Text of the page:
For years, the thinking on the subject was that depression gave rise to sleep problems. Being depressed causes changes in REM sleep (when we dream), and decreases in deep sleep (associated with feelings of rest and restoration). Insomnia was but a symptom of depression, so the story went. Treat the depression, and the sleep problems would go away.
A New Perspective
The story is different now. It looks more and more like chronic insomnia is a way station to depression (and perhaps to other mental disorders as well). Insomnia often precedes the first episode of depression, researchers note today. And even when depression is successfully treated, the insomnia may persist.
Consider these interesting facts, taken from an article by Chiara Baglioni and Dieter Riemann summarizing some very large studies:
- People with insomnia are twice as likely to develop depression as people without insomnia.
- While the incidence of depression in the general population is 9.9 percent, the incidence is 13.1 percent in people with insomnia and 4 percent in people without sleep problems. Not only are insomniacs more vulnerable to depression, but the absence of sleep problems is very protective in this regard.
Why Is This Important?
Chronic insomnia is now understood to be a causal factor in major depression and a risk factor for suicide. It also increases our vulnerability to heart disease, hypertension, obesity, diabetes, and a host of other medical problems.
Even so, it is still regarded by many—including some primary care physicians—as a trivial matter without serious consequences. Over the years I was interviewing insomniacs for my book, time and time again, I heard comments like these:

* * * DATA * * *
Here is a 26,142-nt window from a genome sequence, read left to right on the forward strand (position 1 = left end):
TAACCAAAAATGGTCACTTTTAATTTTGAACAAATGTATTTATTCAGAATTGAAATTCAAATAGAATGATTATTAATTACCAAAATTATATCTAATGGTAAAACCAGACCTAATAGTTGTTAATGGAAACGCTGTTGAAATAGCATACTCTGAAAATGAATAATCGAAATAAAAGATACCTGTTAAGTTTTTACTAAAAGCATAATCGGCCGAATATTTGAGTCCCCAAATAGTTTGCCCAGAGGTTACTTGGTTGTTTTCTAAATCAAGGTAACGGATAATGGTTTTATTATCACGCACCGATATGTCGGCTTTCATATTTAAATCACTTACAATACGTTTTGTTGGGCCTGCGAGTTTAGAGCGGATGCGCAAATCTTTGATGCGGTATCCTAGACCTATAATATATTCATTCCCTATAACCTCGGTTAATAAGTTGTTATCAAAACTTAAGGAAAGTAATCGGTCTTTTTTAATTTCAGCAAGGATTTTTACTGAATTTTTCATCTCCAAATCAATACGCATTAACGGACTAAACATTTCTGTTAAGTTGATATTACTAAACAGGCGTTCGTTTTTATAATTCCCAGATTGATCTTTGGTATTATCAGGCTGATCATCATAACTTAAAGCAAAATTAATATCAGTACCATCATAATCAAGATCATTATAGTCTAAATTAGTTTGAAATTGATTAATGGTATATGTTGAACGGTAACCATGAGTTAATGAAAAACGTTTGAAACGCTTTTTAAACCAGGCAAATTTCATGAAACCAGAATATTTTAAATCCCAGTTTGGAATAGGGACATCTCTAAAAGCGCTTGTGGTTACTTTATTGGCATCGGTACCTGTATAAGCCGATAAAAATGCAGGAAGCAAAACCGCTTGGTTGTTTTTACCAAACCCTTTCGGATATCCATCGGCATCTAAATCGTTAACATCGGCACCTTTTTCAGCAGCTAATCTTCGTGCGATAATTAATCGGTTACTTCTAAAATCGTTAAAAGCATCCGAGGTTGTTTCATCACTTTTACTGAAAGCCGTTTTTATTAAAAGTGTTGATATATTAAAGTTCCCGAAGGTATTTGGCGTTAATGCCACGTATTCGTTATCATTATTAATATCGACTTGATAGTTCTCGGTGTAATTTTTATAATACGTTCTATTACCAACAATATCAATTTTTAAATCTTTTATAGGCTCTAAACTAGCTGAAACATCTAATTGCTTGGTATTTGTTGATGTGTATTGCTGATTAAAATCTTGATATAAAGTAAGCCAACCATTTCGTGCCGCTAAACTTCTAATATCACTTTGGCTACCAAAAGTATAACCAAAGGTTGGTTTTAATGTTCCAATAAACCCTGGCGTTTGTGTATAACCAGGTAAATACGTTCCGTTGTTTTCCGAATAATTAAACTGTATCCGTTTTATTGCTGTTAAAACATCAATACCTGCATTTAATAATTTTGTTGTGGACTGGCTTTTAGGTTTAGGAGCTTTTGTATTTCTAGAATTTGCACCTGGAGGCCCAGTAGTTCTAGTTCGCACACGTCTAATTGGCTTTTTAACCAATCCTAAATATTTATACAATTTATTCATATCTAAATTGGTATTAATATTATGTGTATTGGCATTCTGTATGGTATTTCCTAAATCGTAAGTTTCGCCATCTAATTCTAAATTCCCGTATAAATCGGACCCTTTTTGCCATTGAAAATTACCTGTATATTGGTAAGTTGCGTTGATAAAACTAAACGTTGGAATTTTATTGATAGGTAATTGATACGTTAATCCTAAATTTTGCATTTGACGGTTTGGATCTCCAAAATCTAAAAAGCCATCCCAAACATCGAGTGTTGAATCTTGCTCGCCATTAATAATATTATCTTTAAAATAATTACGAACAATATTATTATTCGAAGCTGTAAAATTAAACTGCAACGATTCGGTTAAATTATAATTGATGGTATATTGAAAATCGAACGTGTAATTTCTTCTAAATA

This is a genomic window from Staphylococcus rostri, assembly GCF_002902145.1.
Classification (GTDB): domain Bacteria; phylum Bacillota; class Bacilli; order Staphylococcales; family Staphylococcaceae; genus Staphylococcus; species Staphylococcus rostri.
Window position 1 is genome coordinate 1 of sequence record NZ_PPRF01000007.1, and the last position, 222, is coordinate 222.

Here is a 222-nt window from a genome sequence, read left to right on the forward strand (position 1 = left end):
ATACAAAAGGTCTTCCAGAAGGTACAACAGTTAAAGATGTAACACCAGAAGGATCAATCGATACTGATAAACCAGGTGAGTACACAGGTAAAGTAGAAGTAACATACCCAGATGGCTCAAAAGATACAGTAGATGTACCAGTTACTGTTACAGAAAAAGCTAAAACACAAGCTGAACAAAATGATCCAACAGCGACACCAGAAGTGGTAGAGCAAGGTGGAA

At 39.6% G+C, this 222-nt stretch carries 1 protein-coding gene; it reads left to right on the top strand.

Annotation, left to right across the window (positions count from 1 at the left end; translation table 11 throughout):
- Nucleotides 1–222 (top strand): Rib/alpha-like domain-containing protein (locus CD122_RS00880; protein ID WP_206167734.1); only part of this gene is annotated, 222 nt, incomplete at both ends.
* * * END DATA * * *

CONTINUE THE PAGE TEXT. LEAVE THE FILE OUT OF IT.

- “Insomnia just wasn’t something my primary care doctor seemed to really have any concept of. He just said something to the effect of, ‘Well, maybe you just don’t need that much sleep.’ But I kept trying to tell him I felt much better when I got a little bit more sleep. So I really just got nowhere.”
- “You mention it to doctors and they just kind of shrug their shoulders. I haven’t gotten a very in-depth response at all.”
- “Year after year of going to the doctor, I would tell him my biggest problem is that I’m unable to fall asleep at night. And he’d say, ‘Well, you know, that’s how it is. A lot of women tell me that and I just don’t know what to say. Have you tried warm milk?’”
The research documenting persistent insomnia’s effects on long-term health is out there for the taking. Yet somehow it’s not trickling down to the places where we need it to be.
Have you discussed your sleep problem with your doctor? If so, what was his or her response?